For the seam-allowance-sticking solution, how about the double-sided fusible tape? It's like two-sided interfacing, comes on a roll, and might be small and curve-able enough for you. (This is a terrible explanation, sorry! It has a real name, I forget what it is.) I know there's a spray adhesive too, I used it once to sew mesh shorts. (Ew, but true! I spray-adhesived the mesh layer to the non-mesh layer, like underlining but really lazy.)
    hope that helps! :)

  4. a couple ideas that might help. i would suggest you use a larger seam allowance (stick with that 1/2") then layer (trim them from 1/4", 3/8 and 1/2" or so) ... the seams after sewing them. this will allow you to remove some of the bulk where needed giving your machine a smooth ramp up to the thickest parts. sorry, this is the best way i can think to describe it. if this doesn't make sense let me know and i'll see if i have a pic somewhere to show ... good luck with your machine repair.

  5. Thanks for the suggestions. My theory is that the clipped and pressed-back SA not staying in place had as much to do with the interfacing than seam width. The "SF-101" didn't take as crisp a press as I'd have liked (and I gave it quite a bit of heat and steam).

    @Tasia ~ a double-sided fusible tape would be great; know it exists, but like you don't remember the name. I'll ask at the fabric store when I take my machine in. For any future readers who get this far, keep in mind that you will have already fused interfacing to all the pattern pieces. Before doing that, I'd trim the whole-piece interfacing so it extends only to the seam line, and use the lightest possible weight fusible tape. Otherwise the total layers to sew through might become completely unmanagable.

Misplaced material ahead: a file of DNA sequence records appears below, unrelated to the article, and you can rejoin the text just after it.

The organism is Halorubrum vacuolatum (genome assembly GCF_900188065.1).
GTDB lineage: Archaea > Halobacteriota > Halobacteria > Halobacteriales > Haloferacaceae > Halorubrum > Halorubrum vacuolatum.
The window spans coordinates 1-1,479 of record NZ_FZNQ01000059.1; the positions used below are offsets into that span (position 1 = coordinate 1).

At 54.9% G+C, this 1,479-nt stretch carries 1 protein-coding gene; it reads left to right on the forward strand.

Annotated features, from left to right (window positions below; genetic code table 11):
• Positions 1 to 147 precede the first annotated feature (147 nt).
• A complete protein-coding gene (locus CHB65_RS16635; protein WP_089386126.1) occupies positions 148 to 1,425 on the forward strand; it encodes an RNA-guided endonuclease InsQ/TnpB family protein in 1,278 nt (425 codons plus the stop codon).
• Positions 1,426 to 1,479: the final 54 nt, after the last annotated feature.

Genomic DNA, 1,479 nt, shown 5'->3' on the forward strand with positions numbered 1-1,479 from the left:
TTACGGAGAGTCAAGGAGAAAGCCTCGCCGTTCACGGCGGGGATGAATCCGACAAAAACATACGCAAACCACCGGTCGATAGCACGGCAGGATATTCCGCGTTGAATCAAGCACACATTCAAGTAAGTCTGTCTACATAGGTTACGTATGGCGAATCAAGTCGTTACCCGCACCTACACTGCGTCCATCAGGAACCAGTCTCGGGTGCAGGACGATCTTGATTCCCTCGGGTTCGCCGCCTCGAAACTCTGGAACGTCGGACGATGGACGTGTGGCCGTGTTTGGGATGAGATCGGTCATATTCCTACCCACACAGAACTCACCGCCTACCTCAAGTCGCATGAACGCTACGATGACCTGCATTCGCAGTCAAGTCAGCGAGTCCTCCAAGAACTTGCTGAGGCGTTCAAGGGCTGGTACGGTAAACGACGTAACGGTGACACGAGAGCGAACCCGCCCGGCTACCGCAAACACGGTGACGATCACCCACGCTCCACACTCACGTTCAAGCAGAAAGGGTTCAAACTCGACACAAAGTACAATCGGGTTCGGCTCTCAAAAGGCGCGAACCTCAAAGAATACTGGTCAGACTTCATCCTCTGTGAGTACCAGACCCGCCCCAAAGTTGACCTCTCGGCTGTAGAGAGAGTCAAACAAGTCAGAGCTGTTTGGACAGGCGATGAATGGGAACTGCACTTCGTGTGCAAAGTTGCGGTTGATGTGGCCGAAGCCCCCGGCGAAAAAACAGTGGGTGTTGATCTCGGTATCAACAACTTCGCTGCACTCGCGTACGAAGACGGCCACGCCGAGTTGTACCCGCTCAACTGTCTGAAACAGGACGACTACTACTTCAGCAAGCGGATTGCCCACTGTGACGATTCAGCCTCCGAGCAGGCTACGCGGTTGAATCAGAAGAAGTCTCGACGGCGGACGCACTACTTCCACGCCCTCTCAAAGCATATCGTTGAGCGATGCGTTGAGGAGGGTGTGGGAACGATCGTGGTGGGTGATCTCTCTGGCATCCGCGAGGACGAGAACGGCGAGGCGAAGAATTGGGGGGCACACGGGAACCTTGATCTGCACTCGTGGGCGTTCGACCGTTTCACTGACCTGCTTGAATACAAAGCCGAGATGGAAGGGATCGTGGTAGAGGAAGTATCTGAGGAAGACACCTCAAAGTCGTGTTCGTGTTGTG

@Jovita ~ I'm happy to report that I did grade the seam allowances where feasible (although Amy doesn't mention doing so), and had trimmed the interfacing 1/8" on all sides. Future readers, Jovita is right: grade the seam allowances if you can.

    I also made sure that the side seams on the lining sat just inside the side seams on the exterior, which spreads out the bulk rather it than all piling up in one spot. On the band, unfortunately I was unable to do that; not enough wiggle room to massage the fit.

    On future bags I will experiment with trimming the interfacing just to the seam line on the lining pieces, to reduce unnecessary seam bulk. I also might use a very lightweight interfacing on some pieces.

    Any insight on maybe using a top-
    stitching needle for the final step? I was using a micro-tech sharp (as recommended by the nice lady at the fabric store), but maybe it wasn't hefty enough? I use an 80/12 needle for projects made with quilting cotton, as the "all purpose" 90/14 needles leave visibly larger holes and result in more thread show-through.

    Lots more bags in the book, so I'll try out various options on future projects, and share how they work out.

  6. I always trim my interfacing 1/8-1/4" (I don't measure, just trim it down after it's cut out) for a couple reasons: 1) then it doesn't get stuck down to the ironing board & 2) it keeps the seams a little less bulky. I do like to have it just into the seam allowance so I can still catch it in the stitching to keep it more secure, but prefer not to have it all the way to the edges of the fabric.


    Unrelated question - would you consider adding your e-mail to your profile? I'd love to e-mail back to your comments on my blog, but can't since I don't have an e-mail address for you! :)

  7. Oh, and I forgot to add, I always try to remember (key word - try!) to switch to a top stitching needle. I've found that it really makes a big difference, and I don't think I ever would have made it with a regular needle.